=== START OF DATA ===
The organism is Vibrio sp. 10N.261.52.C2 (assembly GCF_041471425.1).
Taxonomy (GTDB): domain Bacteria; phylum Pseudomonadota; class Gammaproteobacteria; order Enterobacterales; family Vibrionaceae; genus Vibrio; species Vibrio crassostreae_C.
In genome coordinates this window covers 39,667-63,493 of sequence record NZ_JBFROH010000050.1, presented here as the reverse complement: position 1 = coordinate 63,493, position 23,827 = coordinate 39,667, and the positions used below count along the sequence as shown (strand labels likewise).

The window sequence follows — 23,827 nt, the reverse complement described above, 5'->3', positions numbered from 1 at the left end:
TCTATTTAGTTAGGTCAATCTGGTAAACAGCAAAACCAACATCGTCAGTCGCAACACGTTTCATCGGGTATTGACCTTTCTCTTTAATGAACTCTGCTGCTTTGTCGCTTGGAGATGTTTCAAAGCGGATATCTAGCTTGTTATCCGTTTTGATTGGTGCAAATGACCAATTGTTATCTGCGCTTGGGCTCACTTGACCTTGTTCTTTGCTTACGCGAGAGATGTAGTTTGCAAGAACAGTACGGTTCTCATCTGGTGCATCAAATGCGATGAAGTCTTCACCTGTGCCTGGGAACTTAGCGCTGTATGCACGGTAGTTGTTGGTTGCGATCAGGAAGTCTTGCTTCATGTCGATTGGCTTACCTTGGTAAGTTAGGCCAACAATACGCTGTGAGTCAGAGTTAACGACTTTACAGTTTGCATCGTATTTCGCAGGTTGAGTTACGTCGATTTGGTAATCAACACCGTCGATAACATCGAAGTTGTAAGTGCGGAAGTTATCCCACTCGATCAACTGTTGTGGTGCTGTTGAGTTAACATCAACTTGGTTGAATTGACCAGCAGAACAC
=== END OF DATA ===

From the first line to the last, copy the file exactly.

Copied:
The organism is Vibrio sp. 10N.261.52.C2 (assembly GCF_041471425.1).
Taxonomy (GTDB): domain Bacteria; phylum Pseudomonadota; class Gammaproteobacteria; order Enterobacterales; family Vibrionaceae; genus Vibrio; species Vibrio crassostreae_C.
In genome coordinates this window covers 39,667-63,493 of sequence record NZ_JBFROH010000050.1, presented here as the reverse complement: position 1 = coordinate 63,493, position 23,827 = coordinate 39,667, and the positions used below count along the sequence as shown (strand labels likewise).

The window sequence follows — 23,827 nt, the reverse complement described above, 5'->3', positions numbered from 1 at the left end:
TCTATTTAGTTAGGTCAATCTGGTAAACAGCAAAACCAACATCGTCAGTCGCAACACGTTTCATCGGGTATTGACCTTTCTCTTTAATGAACTCTGCTGCTTTGTCGCTTGGAGATGTTTCAAAGCGGATATCTAGCTTGTTATCCGTTTTGATTGGTGCAAATGACCAATTGTTATCTGCGCTTGGGCTCACTTGACCTTGTTCTTTGCTTACGCGAGAGATGTAGTTTGCAAGAACAGTACGGTTCTCATCTGGTGCATCAAATGCGATGAAGTCTTCACCTGTGCCTGGGAACTTAGCGCTGTATGCACGGTAGTTGTTGGTTGCGATCAGGAAGTCTTGCTTCATGTCGATTGGCTTACCTTGGTAAGTTAGGCCAACAATACGCTGTGAGTCAGAGTTAACGACTTTACAGTTTGCATCGTATTTCGCAGGTTGAGTTACGTCGATTTGGTAATCAACACCGTCGATAACATCGAAGTTGTAAGTGCGGAAGTTATCCCACTCGATCAACTGTTGTGGTGCTGTTGAGTTAACATCAACTTGGTTGAATTGACCAGCAGAACAC